“Can a composer reuse the past and, at the same time, forge ahead? Whatever the answer is, this academic question did not concern me as I was composing the work.” These words from Igor Stravinsky seem to dismiss the heated comments raised by a unique work that takes on tradition in order to better transform it. Introduced as Stravinsky’s last work from his “neoclassic” period, The Rake’s Progress was composed between 1948 and 1951 based on a series of eight engravings by the painter William Hogarth, entitled “A Rake’s Progress” (1732-1733). They illustrate the gradual decline of a lazy and profligate young heir who squanders his fortune on gambling and pleasure only to end up in the Bedlam insane asylum. Stravinsky immediately saw the possibility for a sequence of opera tableaux in this series, giving him an opportunity to bring back to life the atmosphere of the 18th century. His writer friend Aldous Huxley put him in touch with poet W. H. Auden, considered the English Paul Valéry, to write the libretto, which departed from the original model in many respects. The cynical rake becomes a weak, lazy and dreamy man, led to his doom by a blend of Mephistopheles and Leporello, both master and servant. The Faust legend is not far off, with the proffering of a pact that turns into more of a deal gone wrong. Especially when the character of Anne Trulove is added in: representing “true, redeeming Love”, embodied by Elisabeth Schwarzkopf when it was created. The shadow of Don Giovanni also hovers over this carefully wrought libretto, which is driven by the sheer pleasure of theatrical invention. At first Stravinsky was criticised for having composed a pastiche, a mere “summary of a Mozart opera” (André Boucourechliev), symptomatic of a crisis of inspiration. Mozart may serve as stylistic reference for the score, in which we can also detect the influence of Rossini and Donizetti, but that did not prevent Stravinsky from asserting his own musical language of tonal and harmonic ambiguities. The work became a repertory staple in the late 1970s, precisely because of this strangeness, the result of an astonishing balance between pastiche and modernity, past and new perspectives.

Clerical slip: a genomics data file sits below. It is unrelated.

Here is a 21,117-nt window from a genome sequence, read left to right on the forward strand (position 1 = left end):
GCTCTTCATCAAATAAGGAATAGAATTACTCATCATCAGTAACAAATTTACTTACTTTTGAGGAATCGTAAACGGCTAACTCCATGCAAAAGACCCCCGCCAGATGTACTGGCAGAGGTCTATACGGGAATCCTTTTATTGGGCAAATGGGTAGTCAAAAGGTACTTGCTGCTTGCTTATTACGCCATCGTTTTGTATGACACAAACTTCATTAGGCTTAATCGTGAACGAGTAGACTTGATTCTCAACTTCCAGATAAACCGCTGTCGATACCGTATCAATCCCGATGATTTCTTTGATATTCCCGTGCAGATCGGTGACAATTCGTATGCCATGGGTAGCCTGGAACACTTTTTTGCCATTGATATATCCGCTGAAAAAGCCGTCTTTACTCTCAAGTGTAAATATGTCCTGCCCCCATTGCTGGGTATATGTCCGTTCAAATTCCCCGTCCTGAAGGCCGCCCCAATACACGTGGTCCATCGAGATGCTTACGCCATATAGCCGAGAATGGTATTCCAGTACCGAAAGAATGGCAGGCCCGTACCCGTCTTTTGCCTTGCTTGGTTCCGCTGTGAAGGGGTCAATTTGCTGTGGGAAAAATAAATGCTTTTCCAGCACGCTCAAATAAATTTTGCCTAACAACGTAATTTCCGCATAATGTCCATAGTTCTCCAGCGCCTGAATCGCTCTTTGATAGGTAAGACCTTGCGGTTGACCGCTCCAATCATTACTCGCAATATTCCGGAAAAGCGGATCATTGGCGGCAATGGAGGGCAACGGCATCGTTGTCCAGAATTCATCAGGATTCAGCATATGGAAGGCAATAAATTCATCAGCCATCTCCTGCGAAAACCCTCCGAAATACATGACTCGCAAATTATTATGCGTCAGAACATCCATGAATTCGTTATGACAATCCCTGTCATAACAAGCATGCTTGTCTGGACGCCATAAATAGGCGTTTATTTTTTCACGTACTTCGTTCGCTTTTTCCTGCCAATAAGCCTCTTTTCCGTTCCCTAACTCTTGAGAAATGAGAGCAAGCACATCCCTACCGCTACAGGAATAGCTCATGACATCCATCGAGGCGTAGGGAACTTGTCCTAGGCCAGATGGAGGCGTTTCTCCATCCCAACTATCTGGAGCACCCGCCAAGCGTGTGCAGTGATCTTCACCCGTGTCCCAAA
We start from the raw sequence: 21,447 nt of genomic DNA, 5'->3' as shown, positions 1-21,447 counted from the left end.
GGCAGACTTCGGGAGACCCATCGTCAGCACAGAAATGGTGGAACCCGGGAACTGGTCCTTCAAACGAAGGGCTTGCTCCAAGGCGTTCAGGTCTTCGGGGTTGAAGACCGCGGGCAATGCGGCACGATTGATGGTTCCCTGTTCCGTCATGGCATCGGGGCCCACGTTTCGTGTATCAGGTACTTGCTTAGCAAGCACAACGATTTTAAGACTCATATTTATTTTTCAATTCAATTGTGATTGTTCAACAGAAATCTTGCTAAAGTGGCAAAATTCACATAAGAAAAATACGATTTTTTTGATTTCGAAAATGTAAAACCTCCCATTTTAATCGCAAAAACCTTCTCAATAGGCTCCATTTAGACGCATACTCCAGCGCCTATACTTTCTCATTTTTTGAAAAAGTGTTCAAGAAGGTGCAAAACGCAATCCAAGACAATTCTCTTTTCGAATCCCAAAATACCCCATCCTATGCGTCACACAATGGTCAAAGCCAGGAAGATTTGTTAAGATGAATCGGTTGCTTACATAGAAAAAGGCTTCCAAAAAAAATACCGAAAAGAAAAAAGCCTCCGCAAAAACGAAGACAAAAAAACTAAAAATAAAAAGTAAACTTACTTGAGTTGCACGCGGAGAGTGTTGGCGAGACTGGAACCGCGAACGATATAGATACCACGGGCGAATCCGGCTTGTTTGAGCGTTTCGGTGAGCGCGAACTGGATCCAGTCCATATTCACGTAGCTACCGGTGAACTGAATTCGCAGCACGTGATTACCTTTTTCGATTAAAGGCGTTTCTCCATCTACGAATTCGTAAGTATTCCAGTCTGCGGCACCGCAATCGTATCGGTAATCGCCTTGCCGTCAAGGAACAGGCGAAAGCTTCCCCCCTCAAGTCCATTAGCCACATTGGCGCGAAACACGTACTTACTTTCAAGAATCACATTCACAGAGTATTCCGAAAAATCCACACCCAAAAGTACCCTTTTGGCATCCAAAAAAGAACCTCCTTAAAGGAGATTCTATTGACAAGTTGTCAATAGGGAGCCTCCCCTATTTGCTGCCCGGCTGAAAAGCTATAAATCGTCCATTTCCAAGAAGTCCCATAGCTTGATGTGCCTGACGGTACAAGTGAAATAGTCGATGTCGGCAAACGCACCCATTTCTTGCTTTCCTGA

The action takes place in 18th century England. Tom Rakewell sets off for London after he receives a providential inheritance. He leaves his fiancée behind so that he can better give himself over to libertinage, with the complicity of the disturbing Nick Shadow whom he has taken on as servant. Ruined and disillusioned, Tom ends up betting his soul at cards with his servant, who reveals himself as the Devil. Anne Trulove, his ever-faithful fiancée, allows Tom top save his soul in extremis, but he sinks into madness before losing his life.
In the garden of his fiancée Anne Trulove, Tom Rakewell celebrates springtime and love with her. Enter a stranger, Nick Shadow, who has come to inform the destitute young man that a providential inheritance awaits him in London. Tom sets off unhesitatingly with the one who will become his servant and master as he begins his career as rake in Mother Goose’s brothel. When autumn comes and Anne has still not heard from him, she sets off to join him in London.
In his London home, Tom, now disenchanted, complains that he is unhappy despite his wealth and the pleasures of which he has grown tired. After money, his second greatest desire is to find happiness. Nick Shadow convinces him to marry a bearded lady, Baba the Turk, in order to become famous. When Anne shows up, Tom declares that he is now unworthy of her love. The despairing girl flees. Nick Shadow then brings in a machine that is supposed to turn rocks into loaves of bread. Tom imagines that he will become humanity’s benefactor with this mechanism, which is nothing more than a trick. To fulfil his last wish, Nick advises Tom to begin using the machine.
The trick machine has ruined Tom, and his furniture is being sold off at auction. Baba abandons Tom and advises Anne to try to save him. A year and a day have passed since the appearance of the disquieting Nick Shadow, who now calls in his wages. He wants Tom’s soul and orders Tom to kill himself. Finally playing fair, the Devil agrees to give Tom a chance if he turns over three cards before the stroke of midnight. Assisted by Anne, Tom manages to save his soul, but he sinks into madness and dies in exile, among the insane.